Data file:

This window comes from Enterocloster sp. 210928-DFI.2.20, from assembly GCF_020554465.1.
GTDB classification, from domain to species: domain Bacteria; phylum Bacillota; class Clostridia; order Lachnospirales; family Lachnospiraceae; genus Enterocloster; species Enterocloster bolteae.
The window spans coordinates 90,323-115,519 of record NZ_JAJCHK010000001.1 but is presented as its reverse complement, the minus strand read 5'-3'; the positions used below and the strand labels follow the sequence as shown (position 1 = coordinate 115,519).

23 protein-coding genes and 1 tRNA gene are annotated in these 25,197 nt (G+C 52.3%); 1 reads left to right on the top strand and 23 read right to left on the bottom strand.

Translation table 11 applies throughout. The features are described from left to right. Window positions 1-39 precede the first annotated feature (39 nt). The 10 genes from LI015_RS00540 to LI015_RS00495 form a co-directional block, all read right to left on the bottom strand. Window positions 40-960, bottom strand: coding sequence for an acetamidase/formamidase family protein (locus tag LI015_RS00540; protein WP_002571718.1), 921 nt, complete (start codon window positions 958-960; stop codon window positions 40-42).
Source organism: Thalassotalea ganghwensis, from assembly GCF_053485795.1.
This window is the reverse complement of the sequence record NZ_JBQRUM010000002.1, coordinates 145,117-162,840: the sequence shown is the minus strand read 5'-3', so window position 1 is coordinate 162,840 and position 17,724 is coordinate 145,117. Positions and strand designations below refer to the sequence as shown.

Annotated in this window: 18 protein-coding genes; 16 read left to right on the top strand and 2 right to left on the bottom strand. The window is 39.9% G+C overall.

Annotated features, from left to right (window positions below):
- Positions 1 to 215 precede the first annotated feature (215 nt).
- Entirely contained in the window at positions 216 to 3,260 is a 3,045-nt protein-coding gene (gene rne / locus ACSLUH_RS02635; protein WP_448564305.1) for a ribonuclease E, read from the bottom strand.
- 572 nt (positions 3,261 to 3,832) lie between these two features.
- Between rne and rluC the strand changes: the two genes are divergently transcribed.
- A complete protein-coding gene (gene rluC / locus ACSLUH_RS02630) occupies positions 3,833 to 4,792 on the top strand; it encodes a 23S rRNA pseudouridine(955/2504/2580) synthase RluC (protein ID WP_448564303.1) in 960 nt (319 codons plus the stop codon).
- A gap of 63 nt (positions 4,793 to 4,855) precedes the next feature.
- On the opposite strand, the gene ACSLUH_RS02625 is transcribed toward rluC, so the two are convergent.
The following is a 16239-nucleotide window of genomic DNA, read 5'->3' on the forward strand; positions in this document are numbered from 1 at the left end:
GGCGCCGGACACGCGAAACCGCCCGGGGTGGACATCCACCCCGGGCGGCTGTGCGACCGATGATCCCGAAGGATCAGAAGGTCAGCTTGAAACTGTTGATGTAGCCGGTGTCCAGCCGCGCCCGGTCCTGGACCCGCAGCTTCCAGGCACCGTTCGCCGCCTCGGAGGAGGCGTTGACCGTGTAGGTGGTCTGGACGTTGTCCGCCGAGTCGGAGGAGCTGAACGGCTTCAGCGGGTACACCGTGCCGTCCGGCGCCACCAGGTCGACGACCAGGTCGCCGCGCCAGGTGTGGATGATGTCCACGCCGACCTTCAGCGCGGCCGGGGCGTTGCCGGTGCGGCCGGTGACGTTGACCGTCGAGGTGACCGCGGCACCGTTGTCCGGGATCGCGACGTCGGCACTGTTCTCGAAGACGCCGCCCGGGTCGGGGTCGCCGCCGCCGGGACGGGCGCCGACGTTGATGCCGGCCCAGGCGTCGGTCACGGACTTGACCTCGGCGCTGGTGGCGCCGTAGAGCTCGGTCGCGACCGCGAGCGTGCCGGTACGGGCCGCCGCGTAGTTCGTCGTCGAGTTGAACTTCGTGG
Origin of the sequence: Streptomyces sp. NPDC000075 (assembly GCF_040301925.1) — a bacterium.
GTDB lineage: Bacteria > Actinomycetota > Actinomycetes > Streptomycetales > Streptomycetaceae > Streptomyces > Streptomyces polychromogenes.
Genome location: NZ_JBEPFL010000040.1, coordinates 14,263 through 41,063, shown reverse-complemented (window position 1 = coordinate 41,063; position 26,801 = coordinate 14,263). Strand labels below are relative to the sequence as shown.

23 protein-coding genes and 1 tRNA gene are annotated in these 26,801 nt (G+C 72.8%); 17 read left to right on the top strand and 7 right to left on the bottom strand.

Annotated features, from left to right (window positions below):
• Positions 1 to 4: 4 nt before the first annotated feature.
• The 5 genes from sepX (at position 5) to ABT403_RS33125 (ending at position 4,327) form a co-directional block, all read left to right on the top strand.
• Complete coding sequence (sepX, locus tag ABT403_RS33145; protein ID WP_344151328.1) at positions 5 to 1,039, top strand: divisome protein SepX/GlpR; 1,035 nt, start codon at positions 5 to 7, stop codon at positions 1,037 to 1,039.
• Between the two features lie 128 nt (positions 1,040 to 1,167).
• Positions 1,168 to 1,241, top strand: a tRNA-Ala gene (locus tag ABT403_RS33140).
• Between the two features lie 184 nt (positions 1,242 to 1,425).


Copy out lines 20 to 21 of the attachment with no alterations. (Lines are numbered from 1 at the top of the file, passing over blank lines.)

GTDB lineage: Bacteria > Actinomycetota > Actinomycetes > Streptomycetales > Streptomycetaceae > Streptomyces > Streptomyces polychromogenes.
Genome location: NZ_JBEPFL010000040.1, coordinates 14,263 through 41,063, shown reverse-complemented (window position 1 = coordinate 41,063; position 26,801 = coordinate 14,263). Strand labels below are relative to the sequence as shown.